November 30, 2022

Seamounts and Submarine Volcanoes

Here is an excerpt from a paper currently being written by Richard Cronin. It's still in rough draft form, but I think everyone may find it interesting (I certainly did):

Seamounts and Submarine Volcanoes

Via bathyscaphic ocean floor mapping, Hillier and Watt (2007) provided an estimate of 3.0 to 3.5 million oceanic seamounts which by definition are formed by submarine volcanoes. This estimate excludes estimates above latitudes 60 degrees North and South. Reference: "Global distribution of seamounts from ship-track bathymetry data”. Oregon State University

Per the Smithsonian’s ‘Volcanoes of the World’ database, there have been 1350 volcanoes identified since the beginning of the Holocene. This resource also describes 56 - 88 active eruptions per year. Therefore, the percent of actively erupting subaerial volcanoes ranges from 4 to 5 %.

Applying these percentages to 3 million seamounts indicates that actively erupting submarine volcanoes at the low end ranges from 120,000 to 150,000 in any given year and this excludes estimates for latitudes above 60 degrees even though the polar regions are very seismically active. The height of these submarine volcanoes range down to h > 0.1 km, as magma is quenched immediately upon contact with ocean waters, forming pillow lava, rather than building into a higher peak.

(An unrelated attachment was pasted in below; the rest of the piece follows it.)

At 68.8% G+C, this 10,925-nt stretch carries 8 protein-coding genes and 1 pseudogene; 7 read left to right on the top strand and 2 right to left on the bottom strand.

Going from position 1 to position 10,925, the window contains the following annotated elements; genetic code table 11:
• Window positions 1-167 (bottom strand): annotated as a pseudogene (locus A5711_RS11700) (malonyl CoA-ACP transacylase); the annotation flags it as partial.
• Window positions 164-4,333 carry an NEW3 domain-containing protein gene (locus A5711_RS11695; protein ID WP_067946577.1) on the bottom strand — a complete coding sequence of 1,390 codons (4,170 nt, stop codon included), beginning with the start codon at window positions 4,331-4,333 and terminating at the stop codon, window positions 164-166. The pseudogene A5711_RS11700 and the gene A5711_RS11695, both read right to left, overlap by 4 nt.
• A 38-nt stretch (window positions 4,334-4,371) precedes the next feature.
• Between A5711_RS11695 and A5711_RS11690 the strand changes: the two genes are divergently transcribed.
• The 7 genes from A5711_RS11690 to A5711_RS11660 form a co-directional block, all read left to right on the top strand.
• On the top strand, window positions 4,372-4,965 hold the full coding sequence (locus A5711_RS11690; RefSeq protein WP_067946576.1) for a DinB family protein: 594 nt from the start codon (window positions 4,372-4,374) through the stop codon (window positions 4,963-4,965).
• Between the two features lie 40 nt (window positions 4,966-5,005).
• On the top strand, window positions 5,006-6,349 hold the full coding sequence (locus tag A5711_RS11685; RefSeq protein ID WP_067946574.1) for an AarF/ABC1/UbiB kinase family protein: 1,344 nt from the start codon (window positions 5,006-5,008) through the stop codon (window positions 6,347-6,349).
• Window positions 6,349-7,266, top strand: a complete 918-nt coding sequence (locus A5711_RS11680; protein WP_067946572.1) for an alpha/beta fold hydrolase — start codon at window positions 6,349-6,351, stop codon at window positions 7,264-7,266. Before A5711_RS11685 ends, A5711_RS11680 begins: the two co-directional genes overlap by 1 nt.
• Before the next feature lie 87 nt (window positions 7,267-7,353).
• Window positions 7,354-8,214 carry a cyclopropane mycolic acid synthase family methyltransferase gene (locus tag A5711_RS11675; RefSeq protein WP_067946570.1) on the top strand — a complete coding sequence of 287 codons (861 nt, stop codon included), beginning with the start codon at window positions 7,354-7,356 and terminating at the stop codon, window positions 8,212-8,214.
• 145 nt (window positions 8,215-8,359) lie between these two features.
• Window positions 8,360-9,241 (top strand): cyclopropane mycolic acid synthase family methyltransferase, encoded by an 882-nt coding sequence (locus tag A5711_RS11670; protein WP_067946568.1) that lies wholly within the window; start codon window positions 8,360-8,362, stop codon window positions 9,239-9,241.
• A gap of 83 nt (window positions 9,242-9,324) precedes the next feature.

"Global distribution of seamounts from ship-track bathymetry data”
J.K. Hillier, A.B. Watts, Geophysical Research Letters, July, 2007. See Table 1.


Oregon State’s Volcano World website estimates that 75% of Earth’s magma flow comes from submarine volcanoes, but their data is just from 1997 and earlier.

Moreover, SO2 and other sulfur-bearing acids discharging into alkaline ocean waters yield the Heat of Neutralization and Heat of Dilution.

Posted by: Timothy Birdnow at 09:24 AM | Comments (3) | Add Comment
Post contains 276 words, total size 2 kb.

1 Seamounts and submarine volcanoes are two different things. Seamounts are underwater mountains that rise above the ocean surface. They're formed by plate tectonics, when segments of the Earth's crust slide past each other. Explore this Cybersecurity Cape Girardeau for more ideas. Submarine volcanoes are underwater volcanoes that erupt through the sea floor. The eruption occurs through a vent, or hole in the seafloor, and lava that erupts from a volcano is called hot lava.

Posted by: jasmin at December 21, 2022 02:03 AM (f7R4h)

2 Fair enough description Jasmin. Thanks.

Posted by: Timothy Birdnow at December 21, 2022 05:22 AM (reE4p)

3 but I think everyone may find it interesting (I certainly did):

Posted by: Fake Tag Heuer at May 23, 2023 06:38 AM (SUYyh)

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